On the 5th of January the legation addressed a note to the foreign office offering some observations upon the contents of the note of the foreign office, and stating that the questions involved in the case were reserved for the consideration of the Government of the United States.
Under date of January 6, 1885, the legation reported the case, with the correspondence with the foreign office, to the Department of State. On February 7, following, the Department communicated to the legation the views of the Government of the United States upon the principles stated in the communication of the foreign office of December 31, 1884, directing that these views, in large part essentially at Variance with those stated by the German Government, should be laid before the foreign office. This was done in a note dated February 25, 1885.
On the 16th of the following May the foreign office replied, contending that their interpretation of the treaties of 1868, as giving the German Government the right to treat returning naturalized Americans, residing in Germany for more than two years, as having renounced the nationality acquired by naturalization, was correct; but intimating that a harsh use of this right would not be made. The inherent right to expel foreigners when deemed proper, before claimed in the note of December 31, 1884, was also reasserted.
On the 19th of May, 1885, the legation transmitted to the Department of State, with comments thereon, the latest correspondence with the foreign office on the subject. Nothing more was heard at the legation of Revermann, father or son, after the decision of the foreign office respecting the latter was communicated to him.[Page 432]
(120) Ernst F. Heitmüller.—Born at Hüpede, Germany, December 25, 1860; emigrated to the United States January 20, 1878; naturalized November 10, 1884.
Heitmüller appeared in person at the legation and made the following statements and complaint, which the legation submitted to the foreign office on the 29th of January, 1885: He had, for the first time since his emigration, returned to Germauy a few weeks before for a temporary visit in order to collect a sum of money inherited by him, arriving at Hüpede on the 5th of December, 1884. On the 9th of that month he announced his presence to the magistrate of the town, stating his purpose to remain about six months to collect the inheritance, and at the same time exhibited his certificate of naturalization as an American citizen. Two days later a gendarme came to the house of his stepmother, where he was staying, and said he would arrest him and take him to Hanover, adding that if he had money he could go by rail, otherwise they would have to walk—a distance of some 9 miles. He inquired for what he was arrested. The gendarme replied that it was not yet certain that he had arrested the right man. On his arrival at Hanover he was taken to the jail (Zellengefängniss), where a police official caused all of his personal effects, money, citizen paper, and other papers, to be taken from him. He called attention at the time to his American citizenship, and to the paper proving it. The official made a note on a protocol or paper, and Heitmüller was then conducted to a cell. On the next day, December 12, he was brought before another official, who said to him, “You are Friedrich Heitmüller, and have been fined for evasion of military duty.” He replied, “My name is Ernst Heitmüller,” and he was then sent back to his cell. On the day following, December 13, he was brought again before the official, who told him that he had been fined 300 marks for evasion of military duty, which amount he must pay, with cost. He answered that he had not the money with him, but would procure it if allowed three days’ time. He was informed that this could not be done, but that he should announce to the officer in charge of the jail that he wished to write a letter. He was then taken back to his cell again, and demanded of the jailer to obtain for him from the officer in supreme charge permission to write a letter. The jailer put him off from day to day, and finally informed him that he could not write until he had passed a month at the prison. His cousin, meantime, found out his place of confinement and visited him in the prison on the 3d of January. The facts were reported immediately to Heitmüller’s uncle, who, on January 5, was permitted to pay the fine and obtain his release. In the payment of the fire an allowance at the rate of 5 marks per day during an imprisonment of twenty-six days, was made—130 marks—and a balance of 240.54 marks was paid in money.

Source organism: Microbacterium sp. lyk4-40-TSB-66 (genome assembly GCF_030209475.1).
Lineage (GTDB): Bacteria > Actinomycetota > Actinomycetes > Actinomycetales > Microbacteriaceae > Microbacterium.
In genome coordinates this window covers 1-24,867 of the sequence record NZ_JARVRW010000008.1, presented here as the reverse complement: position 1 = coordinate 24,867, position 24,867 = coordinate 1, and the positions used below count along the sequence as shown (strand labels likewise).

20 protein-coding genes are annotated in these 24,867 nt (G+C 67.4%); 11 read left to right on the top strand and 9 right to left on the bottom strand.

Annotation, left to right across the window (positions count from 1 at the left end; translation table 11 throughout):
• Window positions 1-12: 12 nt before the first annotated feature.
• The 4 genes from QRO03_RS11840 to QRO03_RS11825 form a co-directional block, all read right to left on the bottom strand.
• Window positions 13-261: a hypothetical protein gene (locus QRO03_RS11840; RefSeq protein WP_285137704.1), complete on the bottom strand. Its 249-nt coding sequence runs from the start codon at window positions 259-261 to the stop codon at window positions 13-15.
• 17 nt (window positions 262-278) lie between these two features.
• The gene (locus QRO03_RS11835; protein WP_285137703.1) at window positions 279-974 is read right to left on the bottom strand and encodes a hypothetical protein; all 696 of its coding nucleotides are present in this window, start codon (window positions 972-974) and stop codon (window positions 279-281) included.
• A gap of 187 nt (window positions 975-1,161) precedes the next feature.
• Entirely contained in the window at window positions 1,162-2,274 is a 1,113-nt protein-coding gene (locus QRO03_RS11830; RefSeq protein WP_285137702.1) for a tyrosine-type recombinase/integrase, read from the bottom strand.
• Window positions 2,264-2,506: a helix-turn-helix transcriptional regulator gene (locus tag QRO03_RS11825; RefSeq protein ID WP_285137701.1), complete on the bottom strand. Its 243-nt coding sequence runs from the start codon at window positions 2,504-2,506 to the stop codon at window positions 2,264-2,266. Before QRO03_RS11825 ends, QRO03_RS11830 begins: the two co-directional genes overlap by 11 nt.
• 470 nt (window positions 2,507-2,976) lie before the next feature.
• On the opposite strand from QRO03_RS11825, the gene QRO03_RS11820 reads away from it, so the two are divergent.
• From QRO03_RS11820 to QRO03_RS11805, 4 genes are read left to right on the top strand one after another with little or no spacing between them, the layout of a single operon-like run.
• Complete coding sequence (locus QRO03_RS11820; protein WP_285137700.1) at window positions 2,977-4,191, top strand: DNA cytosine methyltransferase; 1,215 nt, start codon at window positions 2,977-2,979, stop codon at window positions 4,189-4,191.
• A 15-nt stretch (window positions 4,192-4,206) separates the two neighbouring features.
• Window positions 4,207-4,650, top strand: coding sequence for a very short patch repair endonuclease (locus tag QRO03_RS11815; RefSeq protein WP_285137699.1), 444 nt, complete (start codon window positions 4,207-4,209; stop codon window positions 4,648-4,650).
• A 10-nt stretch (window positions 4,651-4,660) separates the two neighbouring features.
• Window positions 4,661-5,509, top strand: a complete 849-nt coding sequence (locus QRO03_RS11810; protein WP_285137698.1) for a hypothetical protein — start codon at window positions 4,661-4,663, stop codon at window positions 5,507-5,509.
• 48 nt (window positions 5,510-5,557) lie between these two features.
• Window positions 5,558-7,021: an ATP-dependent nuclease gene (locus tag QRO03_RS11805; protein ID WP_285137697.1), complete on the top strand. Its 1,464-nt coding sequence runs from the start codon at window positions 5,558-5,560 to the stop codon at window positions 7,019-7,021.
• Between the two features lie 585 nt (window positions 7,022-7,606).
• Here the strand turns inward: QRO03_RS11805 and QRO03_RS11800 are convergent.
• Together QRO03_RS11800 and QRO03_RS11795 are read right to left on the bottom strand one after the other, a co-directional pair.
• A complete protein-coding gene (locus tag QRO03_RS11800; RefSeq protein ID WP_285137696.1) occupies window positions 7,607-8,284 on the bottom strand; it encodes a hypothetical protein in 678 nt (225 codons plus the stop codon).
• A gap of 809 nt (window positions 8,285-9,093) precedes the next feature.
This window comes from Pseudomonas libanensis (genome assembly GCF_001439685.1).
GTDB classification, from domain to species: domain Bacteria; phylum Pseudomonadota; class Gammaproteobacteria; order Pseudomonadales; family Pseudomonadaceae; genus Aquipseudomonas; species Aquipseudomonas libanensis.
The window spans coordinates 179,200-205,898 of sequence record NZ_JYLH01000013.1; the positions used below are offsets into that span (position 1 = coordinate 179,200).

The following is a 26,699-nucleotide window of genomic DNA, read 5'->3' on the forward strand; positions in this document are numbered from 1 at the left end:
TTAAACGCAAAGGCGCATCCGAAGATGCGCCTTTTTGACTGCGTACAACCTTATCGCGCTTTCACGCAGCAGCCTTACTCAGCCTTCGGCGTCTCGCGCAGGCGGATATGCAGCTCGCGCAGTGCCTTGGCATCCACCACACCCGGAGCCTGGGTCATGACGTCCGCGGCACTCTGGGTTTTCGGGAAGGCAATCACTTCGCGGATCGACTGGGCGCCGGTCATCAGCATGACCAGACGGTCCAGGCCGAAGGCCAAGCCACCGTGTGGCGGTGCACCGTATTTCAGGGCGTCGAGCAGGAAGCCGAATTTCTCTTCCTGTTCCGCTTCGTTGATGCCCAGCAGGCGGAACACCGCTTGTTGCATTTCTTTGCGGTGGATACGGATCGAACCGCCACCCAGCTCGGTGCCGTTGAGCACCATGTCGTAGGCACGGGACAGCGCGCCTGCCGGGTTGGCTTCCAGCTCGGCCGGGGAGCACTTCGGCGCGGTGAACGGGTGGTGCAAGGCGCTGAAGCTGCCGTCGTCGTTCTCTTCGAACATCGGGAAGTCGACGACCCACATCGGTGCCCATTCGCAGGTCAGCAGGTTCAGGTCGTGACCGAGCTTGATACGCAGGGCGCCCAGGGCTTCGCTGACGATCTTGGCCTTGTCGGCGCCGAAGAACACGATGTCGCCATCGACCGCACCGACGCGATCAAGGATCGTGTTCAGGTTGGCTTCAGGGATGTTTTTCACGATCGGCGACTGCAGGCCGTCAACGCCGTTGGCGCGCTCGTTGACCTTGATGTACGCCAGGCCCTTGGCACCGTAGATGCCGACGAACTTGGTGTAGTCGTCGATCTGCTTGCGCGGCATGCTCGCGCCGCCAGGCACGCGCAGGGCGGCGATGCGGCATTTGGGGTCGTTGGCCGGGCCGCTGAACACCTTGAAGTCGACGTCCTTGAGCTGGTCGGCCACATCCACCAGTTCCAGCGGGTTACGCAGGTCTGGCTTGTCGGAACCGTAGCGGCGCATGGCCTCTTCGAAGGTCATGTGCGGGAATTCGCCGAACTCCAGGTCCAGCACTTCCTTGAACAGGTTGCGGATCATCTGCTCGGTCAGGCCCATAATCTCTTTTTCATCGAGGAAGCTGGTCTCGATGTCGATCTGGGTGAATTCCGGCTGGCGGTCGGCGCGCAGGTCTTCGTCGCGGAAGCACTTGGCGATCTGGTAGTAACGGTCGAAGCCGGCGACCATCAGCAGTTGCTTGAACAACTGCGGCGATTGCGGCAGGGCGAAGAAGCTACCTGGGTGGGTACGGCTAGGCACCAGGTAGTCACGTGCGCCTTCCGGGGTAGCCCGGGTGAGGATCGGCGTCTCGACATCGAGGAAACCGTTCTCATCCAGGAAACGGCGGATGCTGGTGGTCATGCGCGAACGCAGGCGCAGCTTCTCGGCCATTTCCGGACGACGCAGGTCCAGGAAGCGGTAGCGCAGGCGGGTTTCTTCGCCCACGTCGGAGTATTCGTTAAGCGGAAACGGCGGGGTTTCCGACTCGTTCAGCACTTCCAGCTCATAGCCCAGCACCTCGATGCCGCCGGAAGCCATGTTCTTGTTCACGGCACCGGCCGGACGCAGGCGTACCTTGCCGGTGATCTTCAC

The legation requested that the alleged facts might be investigated, and expressed the hope that, if the statements were found to be correct, the German Government would appreciate the gravity of the offense committed by the local officers referred to, against a peaceful American citizen, who gave them the proof of the citizenship which exempted him from military liability according to the treaty of 1868, and the explicit orders of the minister of justice (July 5, 1868) and the minister of the interior (July 6, 1868). The offense appeared to be aggravated by the unusual denial of the privilege of communicating by letter with either his relations or the officers of his own Government, and by the unnecessary prolongation of his confinement. Under these circumstances, if verified, if was hoped that the German Government would not find its sense of justice satisfied by the refunding of the fine, but would also find a method of signifying to the offending officials its sense of the unusual hardships inflicted upon the complainant without cause. In conclusion, the ultimate return of the inclosed certificate of naturalization was requested.